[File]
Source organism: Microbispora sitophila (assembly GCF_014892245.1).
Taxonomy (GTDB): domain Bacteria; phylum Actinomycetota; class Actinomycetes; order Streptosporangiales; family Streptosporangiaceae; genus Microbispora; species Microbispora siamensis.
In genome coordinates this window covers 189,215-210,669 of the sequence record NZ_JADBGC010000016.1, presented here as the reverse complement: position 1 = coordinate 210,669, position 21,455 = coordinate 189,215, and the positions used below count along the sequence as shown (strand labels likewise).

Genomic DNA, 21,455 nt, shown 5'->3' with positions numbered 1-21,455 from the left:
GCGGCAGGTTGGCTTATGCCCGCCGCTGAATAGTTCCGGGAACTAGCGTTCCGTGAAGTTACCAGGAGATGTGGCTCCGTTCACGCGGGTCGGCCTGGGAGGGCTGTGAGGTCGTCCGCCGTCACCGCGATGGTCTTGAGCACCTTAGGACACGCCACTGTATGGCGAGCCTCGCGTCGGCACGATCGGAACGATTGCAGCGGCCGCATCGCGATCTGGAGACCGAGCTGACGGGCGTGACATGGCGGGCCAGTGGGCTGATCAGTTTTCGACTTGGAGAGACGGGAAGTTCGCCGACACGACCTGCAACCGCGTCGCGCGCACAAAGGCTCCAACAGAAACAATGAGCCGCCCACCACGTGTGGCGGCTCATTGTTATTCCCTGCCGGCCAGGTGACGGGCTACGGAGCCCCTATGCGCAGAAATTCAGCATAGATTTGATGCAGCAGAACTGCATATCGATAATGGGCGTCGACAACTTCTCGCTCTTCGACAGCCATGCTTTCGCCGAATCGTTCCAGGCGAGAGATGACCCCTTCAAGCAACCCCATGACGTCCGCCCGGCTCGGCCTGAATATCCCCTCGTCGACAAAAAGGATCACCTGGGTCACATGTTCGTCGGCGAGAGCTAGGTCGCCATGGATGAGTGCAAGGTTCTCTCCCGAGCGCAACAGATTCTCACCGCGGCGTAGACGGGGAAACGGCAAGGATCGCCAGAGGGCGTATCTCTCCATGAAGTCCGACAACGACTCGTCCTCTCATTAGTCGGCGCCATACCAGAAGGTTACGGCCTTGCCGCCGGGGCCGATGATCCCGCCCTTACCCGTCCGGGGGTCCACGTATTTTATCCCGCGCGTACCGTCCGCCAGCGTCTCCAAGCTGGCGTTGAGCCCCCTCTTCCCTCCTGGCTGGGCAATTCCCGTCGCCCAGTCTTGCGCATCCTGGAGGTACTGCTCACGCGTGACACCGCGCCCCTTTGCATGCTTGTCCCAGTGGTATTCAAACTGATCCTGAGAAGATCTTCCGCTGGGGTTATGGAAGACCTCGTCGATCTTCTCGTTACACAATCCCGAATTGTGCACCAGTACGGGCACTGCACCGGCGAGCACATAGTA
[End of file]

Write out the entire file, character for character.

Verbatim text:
Source organism: Microbispora sitophila (assembly GCF_014892245.1).
Taxonomy (GTDB): domain Bacteria; phylum Actinomycetota; class Actinomycetes; order Streptosporangiales; family Streptosporangiaceae; genus Microbispora; species Microbispora siamensis.
In genome coordinates this window covers 189,215-210,669 of the sequence record NZ_JADBGC010000016.1, presented here as the reverse complement: position 1 = coordinate 210,669, position 21,455 = coordinate 189,215, and the positions used below count along the sequence as shown (strand labels likewise).

Genomic DNA, 21,455 nt, shown 5'->3' with positions numbered 1-21,455 from the left:
GCGGCAGGTTGGCTTATGCCCGCCGCTGAATAGTTCCGGGAACTAGCGTTCCGTGAAGTTACCAGGAGATGTGGCTCCGTTCACGCGGGTCGGCCTGGGAGGGCTGTGAGGTCGTCCGCCGTCACCGCGATGGTCTTGAGCACCTTAGGACACGCCACTGTATGGCGAGCCTCGCGTCGGCACGATCGGAACGATTGCAGCGGCCGCATCGCGATCTGGAGACCGAGCTGACGGGCGTGACATGGCGGGCCAGTGGGCTGATCAGTTTTCGACTTGGAGAGACGGGAAGTTCGCCGACACGACCTGCAACCGCGTCGCGCGCACAAAGGCTCCAACAGAAACAATGAGCCGCCCACCACGTGTGGCGGCTCATTGTTATTCCCTGCCGGCCAGGTGACGGGCTACGGAGCCCCTATGCGCAGAAATTCAGCATAGATTTGATGCAGCAGAACTGCATATCGATAATGGGCGTCGACAACTTCTCGCTCTTCGACAGCCATGCTTTCGCCGAATCGTTCCAGGCGAGAGATGACCCCTTCAAGCAACCCCATGACGTCCGCCCGGCTCGGCCTGAATATCCCCTCGTCGACAAAAAGGATCACCTGGGTCACATGTTCGTCGGCGAGAGCTAGGTCGCCATGGATGAGTGCAAGGTTCTCTCCCGAGCGCAACAGATTCTCACCGCGGCGTAGACGGGGAAACGGCAAGGATCGCCAGAGGGCGTATCTCTCCATGAAGTCCGACAACGACTCGTCCTCTCATTAGTCGGCGCCATACCAGAAGGTTACGGCCTTGCCGCCGGGGCCGATGATCCCGCCCTTACCCGTCCGGGGGTCCACGTATTTTATCCCGCGCGTACCGTCCGCCAGCGTCTCCAAGCTGGCGTTGAGCCCCCTCTTCCCTCCTGGCTGGGCAATTCCCGTCGCCCAGTCTTGCGCATCCTGGAGGTACTGCTCACGCGTGACACCGCGCCCCTTTGCATGCTTGTCCCAGTGGTATTCAAACTGATCCTGAGAAGATCTTCCGCTGGGGTTATGGAAGACCTCGTCGATCTTCTCGTTACACAATCCCGAATTGTGCACCAGTACGGGCACTGCACCGGCGAGCACATAGTA